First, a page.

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Marking required fields

From: HTML5 First Look

Video: Marking required fields

Another area in form functionality that has required the use of either JavaScript or server-side scripting solutions is in form validation. Form validation helps to ensure that the proper form elements are being filled out, that the data entered is formatted correctly, and in some cases is used to help guide the user through the form submittal process. While client-side or server-side scripting solutions are still going to be necessary for robust form validation, HTML5 gives us new tools in helping to validate form fields by being able to mark fields as required.

Marking required fields

Another area in form functionality that has required the use of either JavaScript or server-side scripting solutions is in form validation. Form validation helps to ensure that the proper form elements are being filled out, that the data entered is formatted correctly, and in some cases is used to help guide the user through the form submittal process. While client-side or server-side scripting solutions are still going to be necessary for robust form validation, HTML5 gives us new tools in helping to validate form fields by being able to mark fields as required.

So again I have the trails.htm file open and this one is found in 05_04 folder and I am just going to scroll down to my form again. So here we have our placeholder text in place and our form is looking pretty much the way we left it last time. So what we are going to do is we are going to take the trail name, the name of the writer, and email, and we are going to mark all of those items as required. All right, so I am going to go back to my trail name. Now you will notice autofocus is back again and that's just so that when we test itin our browser it will jump right to the form and we want to worry about scrolling down, but if you don't like it there feel free to go ahead and get rid of that.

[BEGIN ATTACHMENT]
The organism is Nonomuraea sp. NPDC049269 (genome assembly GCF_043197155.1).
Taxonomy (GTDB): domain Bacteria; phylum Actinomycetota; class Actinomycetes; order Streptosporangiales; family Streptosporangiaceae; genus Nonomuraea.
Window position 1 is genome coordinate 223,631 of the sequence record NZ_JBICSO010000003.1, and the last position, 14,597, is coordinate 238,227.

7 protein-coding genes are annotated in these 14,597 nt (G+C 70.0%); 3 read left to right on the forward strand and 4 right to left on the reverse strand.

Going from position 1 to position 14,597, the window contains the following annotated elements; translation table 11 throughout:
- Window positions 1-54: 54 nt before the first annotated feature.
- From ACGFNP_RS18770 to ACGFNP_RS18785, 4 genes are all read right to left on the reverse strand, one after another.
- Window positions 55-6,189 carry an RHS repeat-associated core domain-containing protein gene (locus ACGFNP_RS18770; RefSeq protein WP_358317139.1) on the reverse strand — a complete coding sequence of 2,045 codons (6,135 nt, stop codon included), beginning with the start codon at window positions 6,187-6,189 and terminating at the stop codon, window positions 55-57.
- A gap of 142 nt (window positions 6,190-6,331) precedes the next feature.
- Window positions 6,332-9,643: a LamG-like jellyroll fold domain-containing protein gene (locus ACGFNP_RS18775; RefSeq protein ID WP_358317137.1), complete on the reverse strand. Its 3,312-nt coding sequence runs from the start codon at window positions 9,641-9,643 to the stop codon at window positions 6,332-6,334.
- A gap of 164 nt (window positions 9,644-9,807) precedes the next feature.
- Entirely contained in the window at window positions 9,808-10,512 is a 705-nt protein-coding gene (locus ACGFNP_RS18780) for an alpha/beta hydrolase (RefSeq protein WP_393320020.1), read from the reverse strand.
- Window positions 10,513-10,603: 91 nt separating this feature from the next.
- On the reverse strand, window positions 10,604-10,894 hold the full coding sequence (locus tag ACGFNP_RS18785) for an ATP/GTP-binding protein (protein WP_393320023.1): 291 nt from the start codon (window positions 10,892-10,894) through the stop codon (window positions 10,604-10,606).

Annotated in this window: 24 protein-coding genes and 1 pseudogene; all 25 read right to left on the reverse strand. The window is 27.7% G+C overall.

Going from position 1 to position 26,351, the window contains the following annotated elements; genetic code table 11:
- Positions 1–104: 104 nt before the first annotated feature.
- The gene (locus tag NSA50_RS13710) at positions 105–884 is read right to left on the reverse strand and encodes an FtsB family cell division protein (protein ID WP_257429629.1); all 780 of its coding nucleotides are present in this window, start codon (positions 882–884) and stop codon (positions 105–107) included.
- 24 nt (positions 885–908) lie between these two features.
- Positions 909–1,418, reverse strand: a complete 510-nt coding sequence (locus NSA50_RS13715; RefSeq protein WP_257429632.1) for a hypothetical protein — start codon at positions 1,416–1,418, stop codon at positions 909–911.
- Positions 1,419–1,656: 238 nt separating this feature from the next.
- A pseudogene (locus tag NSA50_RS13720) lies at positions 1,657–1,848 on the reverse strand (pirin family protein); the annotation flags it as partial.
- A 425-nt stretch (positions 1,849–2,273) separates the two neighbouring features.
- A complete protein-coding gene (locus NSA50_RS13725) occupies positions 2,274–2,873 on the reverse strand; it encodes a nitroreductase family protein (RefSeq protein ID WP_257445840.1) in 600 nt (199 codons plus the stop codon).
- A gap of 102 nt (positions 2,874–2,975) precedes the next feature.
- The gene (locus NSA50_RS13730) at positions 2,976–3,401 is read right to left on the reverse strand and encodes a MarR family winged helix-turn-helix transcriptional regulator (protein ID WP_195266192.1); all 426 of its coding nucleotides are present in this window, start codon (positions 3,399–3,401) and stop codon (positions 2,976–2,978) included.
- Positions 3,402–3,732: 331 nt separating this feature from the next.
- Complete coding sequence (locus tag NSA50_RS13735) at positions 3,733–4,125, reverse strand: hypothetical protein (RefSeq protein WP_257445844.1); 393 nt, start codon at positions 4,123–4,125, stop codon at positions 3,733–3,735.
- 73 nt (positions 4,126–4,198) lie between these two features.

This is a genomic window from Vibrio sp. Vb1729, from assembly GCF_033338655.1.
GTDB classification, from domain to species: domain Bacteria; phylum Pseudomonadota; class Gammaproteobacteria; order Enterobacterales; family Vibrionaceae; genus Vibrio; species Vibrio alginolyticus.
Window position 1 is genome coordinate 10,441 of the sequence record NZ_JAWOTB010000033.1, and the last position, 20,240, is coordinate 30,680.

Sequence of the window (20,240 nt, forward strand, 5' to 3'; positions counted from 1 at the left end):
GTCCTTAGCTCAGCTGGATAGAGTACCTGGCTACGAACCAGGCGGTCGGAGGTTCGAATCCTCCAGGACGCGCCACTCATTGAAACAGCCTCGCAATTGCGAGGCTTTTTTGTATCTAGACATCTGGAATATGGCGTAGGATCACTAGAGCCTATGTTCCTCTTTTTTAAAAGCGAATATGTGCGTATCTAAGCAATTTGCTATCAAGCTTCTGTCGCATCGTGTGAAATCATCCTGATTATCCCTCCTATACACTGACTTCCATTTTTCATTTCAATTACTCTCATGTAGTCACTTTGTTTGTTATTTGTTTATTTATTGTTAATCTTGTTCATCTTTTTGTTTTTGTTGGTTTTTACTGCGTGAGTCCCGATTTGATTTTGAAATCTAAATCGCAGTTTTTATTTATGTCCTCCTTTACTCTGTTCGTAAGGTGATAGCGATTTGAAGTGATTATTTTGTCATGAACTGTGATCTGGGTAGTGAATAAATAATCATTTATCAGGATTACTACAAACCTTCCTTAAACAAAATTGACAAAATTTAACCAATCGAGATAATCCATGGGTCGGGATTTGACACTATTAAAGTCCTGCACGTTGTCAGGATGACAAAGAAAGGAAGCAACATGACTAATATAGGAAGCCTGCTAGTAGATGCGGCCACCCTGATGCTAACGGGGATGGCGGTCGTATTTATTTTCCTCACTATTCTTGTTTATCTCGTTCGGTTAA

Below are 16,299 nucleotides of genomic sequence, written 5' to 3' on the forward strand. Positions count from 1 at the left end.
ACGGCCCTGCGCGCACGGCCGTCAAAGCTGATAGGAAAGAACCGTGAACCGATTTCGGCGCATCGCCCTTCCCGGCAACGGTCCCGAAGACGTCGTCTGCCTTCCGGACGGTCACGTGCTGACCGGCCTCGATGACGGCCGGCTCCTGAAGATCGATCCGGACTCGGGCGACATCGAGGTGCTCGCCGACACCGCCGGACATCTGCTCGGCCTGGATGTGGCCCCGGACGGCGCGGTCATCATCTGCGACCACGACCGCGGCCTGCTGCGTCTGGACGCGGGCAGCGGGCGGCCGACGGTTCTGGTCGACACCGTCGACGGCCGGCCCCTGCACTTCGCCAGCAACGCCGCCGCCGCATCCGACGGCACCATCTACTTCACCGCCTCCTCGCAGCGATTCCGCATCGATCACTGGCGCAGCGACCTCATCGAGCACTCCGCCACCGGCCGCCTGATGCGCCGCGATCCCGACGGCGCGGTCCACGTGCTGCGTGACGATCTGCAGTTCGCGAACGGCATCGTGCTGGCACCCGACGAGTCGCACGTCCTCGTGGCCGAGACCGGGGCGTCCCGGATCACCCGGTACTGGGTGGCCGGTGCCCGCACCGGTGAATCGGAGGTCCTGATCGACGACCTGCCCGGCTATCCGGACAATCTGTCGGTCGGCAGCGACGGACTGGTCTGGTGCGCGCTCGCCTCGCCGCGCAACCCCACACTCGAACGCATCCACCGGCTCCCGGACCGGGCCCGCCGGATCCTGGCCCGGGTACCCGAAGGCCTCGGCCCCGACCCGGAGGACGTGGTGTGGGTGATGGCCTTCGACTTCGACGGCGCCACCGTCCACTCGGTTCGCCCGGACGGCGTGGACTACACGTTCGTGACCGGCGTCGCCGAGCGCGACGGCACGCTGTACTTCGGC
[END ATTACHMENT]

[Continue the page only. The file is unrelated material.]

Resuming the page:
Right, so I am going to type in a space right after autofocus and I am just going to type in required. So required is another attribute value that is a Boolean value and as we have with our other Boolean values we don't have to specifically say true or false. If we want the value to be true we can just say required. So we are going to do that for our trail name input, we are going to do it here for our name input, and we are going to do it here for our email input. So required for all of those guys. So we are going to go ahead and save that.

Now again, the only browser that's going to give us any type of feedback right now about this at all is Opera. So I am going to test this in Opera and we are going to see how some devices or browsers might respond to this. So, if I scroll down to the Submit button and I just click that, notice that Opera sort of have some default form validation already built in. It says "Hey, you have to specify a value." So okay I will just something in. You know, something nonsensical. I will submit it again and it says "No, no, no, you have to submit a value here" and finally, it says "No, no, no, you have to do it for email too". But watch this. So again if I just type in something an email and submit it again, now it's saying "Hey, that is not an illegal email address." So again it's taking advantage of the fact that that particular input field is specified as being an email input.